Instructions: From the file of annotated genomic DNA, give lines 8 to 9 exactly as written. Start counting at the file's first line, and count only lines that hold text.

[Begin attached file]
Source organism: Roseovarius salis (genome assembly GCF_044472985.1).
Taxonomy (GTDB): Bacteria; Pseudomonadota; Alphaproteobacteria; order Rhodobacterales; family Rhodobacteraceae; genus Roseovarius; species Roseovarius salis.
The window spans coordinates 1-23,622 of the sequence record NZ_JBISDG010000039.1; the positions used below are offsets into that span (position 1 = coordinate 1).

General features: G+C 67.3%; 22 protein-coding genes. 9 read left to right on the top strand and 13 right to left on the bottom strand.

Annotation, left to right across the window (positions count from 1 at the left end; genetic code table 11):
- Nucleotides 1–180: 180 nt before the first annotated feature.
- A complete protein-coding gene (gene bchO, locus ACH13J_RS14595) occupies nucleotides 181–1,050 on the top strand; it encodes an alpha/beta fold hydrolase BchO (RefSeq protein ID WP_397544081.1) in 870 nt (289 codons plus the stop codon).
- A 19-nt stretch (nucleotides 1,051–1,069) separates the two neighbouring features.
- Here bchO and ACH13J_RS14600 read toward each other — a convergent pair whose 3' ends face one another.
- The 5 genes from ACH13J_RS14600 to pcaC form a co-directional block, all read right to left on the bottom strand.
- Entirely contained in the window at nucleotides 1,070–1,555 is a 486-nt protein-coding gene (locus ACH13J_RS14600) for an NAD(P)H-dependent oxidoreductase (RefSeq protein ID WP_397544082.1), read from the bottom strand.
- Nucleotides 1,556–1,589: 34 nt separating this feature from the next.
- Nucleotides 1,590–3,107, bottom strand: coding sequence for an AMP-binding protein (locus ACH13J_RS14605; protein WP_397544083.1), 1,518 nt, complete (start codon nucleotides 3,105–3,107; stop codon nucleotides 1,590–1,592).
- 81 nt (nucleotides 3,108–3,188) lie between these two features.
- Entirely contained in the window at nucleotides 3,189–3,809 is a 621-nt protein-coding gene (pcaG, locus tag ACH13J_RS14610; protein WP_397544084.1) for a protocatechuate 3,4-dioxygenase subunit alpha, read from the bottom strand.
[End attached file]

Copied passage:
- A 19-nt stretch (nucleotides 1,051–1,069) separates the two neighbouring features.
- Here bchO and ACH13J_RS14600 read toward each other — a convergent pair whose 3' ends face one another.